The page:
On the 21st March 2015, Sir Temi Żammit Hall within the University of Malta will be playing host to the 39th edition of L-Għanja tal-Poplu, a renowned local music competition, which not only promotes Maltese as a main language, but delves into the social theme element, hoping to raise awareness about several wordly topics.
During the years, the competition has been known to kickstart the careers of many performers, and as a result, escflashmalta.com has decided to speak to 3 vocalists, who went onto reach the live stages of the Malta Eurovision Song Contest following their victory in L-Għanja tal-Poplu. Next up is Corazon, a singer/songwriter, and 5-time participant in L-Għanja tal-Poplu, winning on 3 occasions, in 2007 with “Hawn Jien“, in 2009 with “Tal-Aħħar” and in 2010 with “Mill-Għajnejn ta’ Tifla“.
10 years ago, at the beginning of your career in music, the results in music competitions were not positive, with L-Irġiel in the Konkors Kanzunetta Indipendenza 2005 and Kieku Taf in L-Għanja tal-Poplu 2006 both at the bottom of the leaderboard. How did you pick yourself up, to become the singer/songwriter you are today?
It was not a matter of picking myself up, but more a question of learning and developing one’s skills and talents. It is also a matter of gaining credibility. There was a time when my compositions were so new and so different that they would be automatically dismissed and sneered at. By time, things have changed and now many other artists have followed siut and inspired themselves from my style and I am proud of this. Interestingly enough, with regards to ‘Kieku Taf’, it is included in my most recent album ‘Hawn Jien’ and has proven to be one of its most popular tracks, albeit being one of my very first compositions, penned when I was only 16 years old.
As a matter of fact, just 12 months later, you re-entered L-Għanja tal-Poplu with another self-penned entry, Hawn Jien, finishing at the top of the leaderboard this time, and as a result, recording your first victory in a local competition. Looking back, what do you remember of the experience, and what kind of personal sentiment does the song hold?
I remember this episode very well. I was very young – 17 years old – and when my name was called out I was simply incredulous and ever so happy. That year, ‘Hawn Jien’ managed to gain full marks from all the judges in the panel and this was something extraordinary for me, especially because the subject of the song was so controversial and daring. There is an interesting episode attached to this song in that when I performed it during the festival, my microphone was not working for the first half of the song.
Panic-struck and inexperienced I stood still on stage for what seemed like a lifetime, until someone told me that I had to get off the stage and they will let me know whether I would have the chance to sing it again. Needless to say, I was given another chance to sing it and thank God for that! The song means a lot to me, especially due to the fact that winning the festival gave me the encouragement I needed to keep writing my own music in Maltese.
Your debut album, also titled Hawn Jien, has been described as a true work of art by many, representing several social themes which had yet to be explored, whilst representing the best that the Maltese language is known to offer. Where did your love of the language start, and do you have any more material lined up for the future?
As a child, I read a lot of books in Maltese and was fascinated by Maltese poetry. Maltese literature exams were pretty easy for me as I knew most poems by heart and could quote them off the top of my head. I started writing poetry when I was still at Sixth Form – in fact I have quite a bulky collection of poems from that time – and then I started putting them to music. Of course my journey as a singer-songwriter has only just begun. I do have a lot of songs still waiting to be published and, of course, many more in my head waiting to be put down to pen and paper.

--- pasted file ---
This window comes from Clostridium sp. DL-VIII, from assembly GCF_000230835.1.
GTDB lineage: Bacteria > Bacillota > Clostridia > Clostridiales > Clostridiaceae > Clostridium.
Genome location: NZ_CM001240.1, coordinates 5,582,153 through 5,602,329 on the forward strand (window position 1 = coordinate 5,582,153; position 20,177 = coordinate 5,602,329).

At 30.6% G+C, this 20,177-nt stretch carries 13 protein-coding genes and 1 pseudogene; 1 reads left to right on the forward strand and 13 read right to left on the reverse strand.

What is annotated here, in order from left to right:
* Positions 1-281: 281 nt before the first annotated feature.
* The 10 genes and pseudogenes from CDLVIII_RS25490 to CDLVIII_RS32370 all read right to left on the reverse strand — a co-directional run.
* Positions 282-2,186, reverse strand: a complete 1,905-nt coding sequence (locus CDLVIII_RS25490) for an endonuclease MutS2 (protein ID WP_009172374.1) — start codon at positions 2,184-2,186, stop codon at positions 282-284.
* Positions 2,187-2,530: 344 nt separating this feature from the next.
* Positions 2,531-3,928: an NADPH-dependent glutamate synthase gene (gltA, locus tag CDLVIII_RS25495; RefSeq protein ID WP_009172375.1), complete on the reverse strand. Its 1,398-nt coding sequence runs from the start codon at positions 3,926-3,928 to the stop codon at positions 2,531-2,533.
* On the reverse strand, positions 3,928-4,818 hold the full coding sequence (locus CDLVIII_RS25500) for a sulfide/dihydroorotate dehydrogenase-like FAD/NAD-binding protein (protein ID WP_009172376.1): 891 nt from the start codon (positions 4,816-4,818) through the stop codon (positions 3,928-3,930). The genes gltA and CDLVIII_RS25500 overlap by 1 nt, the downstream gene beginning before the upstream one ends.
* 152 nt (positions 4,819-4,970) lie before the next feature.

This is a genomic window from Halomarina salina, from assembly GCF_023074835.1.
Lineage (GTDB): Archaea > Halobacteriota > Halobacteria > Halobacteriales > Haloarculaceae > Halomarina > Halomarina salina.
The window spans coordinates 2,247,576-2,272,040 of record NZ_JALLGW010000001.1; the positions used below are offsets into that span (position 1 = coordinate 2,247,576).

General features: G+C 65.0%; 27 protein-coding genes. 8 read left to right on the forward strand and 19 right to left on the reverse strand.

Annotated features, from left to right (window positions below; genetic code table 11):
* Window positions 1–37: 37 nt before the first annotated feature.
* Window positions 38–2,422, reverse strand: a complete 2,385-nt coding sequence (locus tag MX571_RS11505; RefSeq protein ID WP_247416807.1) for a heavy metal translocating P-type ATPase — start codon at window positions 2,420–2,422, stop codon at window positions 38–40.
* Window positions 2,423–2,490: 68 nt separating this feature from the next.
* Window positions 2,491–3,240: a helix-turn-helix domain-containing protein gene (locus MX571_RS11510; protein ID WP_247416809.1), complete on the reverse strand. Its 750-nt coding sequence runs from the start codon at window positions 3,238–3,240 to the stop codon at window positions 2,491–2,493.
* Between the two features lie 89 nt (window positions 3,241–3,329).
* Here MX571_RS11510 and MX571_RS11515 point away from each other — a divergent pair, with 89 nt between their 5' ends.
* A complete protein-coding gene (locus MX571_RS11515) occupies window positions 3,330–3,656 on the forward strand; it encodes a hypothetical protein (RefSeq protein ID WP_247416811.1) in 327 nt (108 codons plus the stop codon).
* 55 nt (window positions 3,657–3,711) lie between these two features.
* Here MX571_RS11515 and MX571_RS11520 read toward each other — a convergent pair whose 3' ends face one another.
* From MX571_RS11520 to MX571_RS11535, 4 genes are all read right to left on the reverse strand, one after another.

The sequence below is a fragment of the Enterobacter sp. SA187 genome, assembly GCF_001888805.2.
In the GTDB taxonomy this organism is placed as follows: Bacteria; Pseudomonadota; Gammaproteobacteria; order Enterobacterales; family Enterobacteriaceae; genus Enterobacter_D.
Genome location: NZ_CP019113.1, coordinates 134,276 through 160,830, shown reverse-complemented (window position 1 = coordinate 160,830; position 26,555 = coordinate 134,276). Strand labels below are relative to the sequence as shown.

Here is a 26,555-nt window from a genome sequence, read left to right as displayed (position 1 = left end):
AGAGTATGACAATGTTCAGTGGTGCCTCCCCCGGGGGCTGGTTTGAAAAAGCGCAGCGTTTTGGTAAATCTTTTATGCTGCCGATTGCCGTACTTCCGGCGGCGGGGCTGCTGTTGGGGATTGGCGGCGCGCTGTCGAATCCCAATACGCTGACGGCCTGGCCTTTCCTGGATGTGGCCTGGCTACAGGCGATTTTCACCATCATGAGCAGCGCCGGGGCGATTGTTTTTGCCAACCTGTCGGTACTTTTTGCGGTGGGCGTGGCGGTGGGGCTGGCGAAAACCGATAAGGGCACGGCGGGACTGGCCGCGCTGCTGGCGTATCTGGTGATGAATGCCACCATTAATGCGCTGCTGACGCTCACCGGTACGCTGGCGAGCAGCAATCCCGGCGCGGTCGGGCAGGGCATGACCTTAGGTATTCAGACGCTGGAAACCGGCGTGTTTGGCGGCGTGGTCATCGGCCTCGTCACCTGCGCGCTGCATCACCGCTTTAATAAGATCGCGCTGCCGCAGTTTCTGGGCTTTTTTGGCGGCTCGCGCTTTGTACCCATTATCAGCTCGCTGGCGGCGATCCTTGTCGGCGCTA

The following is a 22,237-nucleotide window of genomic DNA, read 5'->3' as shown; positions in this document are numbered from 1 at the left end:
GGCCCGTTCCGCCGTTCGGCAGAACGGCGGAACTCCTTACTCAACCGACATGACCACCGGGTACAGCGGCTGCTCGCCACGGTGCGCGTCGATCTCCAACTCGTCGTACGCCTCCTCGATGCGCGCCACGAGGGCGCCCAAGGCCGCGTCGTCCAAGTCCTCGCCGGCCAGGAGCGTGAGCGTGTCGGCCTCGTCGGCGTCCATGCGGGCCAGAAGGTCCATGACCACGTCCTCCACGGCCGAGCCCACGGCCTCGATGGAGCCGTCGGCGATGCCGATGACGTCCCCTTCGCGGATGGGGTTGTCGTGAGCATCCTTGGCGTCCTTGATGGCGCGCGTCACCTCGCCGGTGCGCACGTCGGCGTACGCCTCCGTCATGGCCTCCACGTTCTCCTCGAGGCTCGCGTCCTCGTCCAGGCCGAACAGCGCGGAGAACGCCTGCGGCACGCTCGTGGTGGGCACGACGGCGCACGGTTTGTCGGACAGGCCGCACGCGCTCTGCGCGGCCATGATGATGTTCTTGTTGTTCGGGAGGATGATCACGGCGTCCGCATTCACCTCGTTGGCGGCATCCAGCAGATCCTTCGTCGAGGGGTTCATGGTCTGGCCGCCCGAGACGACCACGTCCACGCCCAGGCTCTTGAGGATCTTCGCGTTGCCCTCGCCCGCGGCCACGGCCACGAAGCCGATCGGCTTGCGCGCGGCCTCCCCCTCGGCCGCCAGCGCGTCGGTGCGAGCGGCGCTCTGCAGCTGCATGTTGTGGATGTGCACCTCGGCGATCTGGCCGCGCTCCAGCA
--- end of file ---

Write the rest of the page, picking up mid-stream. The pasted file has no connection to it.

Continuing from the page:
As an artist, you have not only maintained a professional standing through L-Għanja tal-Poplu, but have also managed to get through to the live phase of the Malta Eurovision Song Contest on 4 occasions, including just last November with one of your own compositions, Secretly. What kind of feeling does it evoke, knowing that Europe is watching, listening and judging your song, and would you do anything differently due to the end result?
I must say that Eurovision is a great experience every year but it doesn’t move me in the same way my music in Maltese does. That’s the truth.
You are the undisputed queen of L-Għanja tal-Poplu, having taken part on 5 different occasions, and successfully coming out on top on three occasions; in 2006 with Hawn Jien, in 2009 with Tal-Aħħar and in 2010 with Mill-Għajnejn ta’ Tifla. Do you have a favourite out of the 3 winning entries, and will you be one of the artists putting forward an entry for the 2015 edition of L-Għanja tal-Poplu?
Well, my favourite entry was ‘Illejla B’Xejn’ for which I was awarded ‘Best Interpretation’ but not a placing. To be honest with you, I have considered entering this year’s festival, especially because I have written a very powerful piece of music which I think is very siuted for the festival. However, having thought over it well, I believe it best to allow space for other emerging artists in the festival and be present in support to them.
Would you like to say anything to our readers at escflashmalta.com?
I have just released the second edition of my debut album of original songs in Maltese; ‘Hawn Jien’. This version includes two brand new tracks (13 in all). For more information please contact me on [email protected]. Finally, I have no words to thank all those who are supporting me in my career and who have made my music, their own.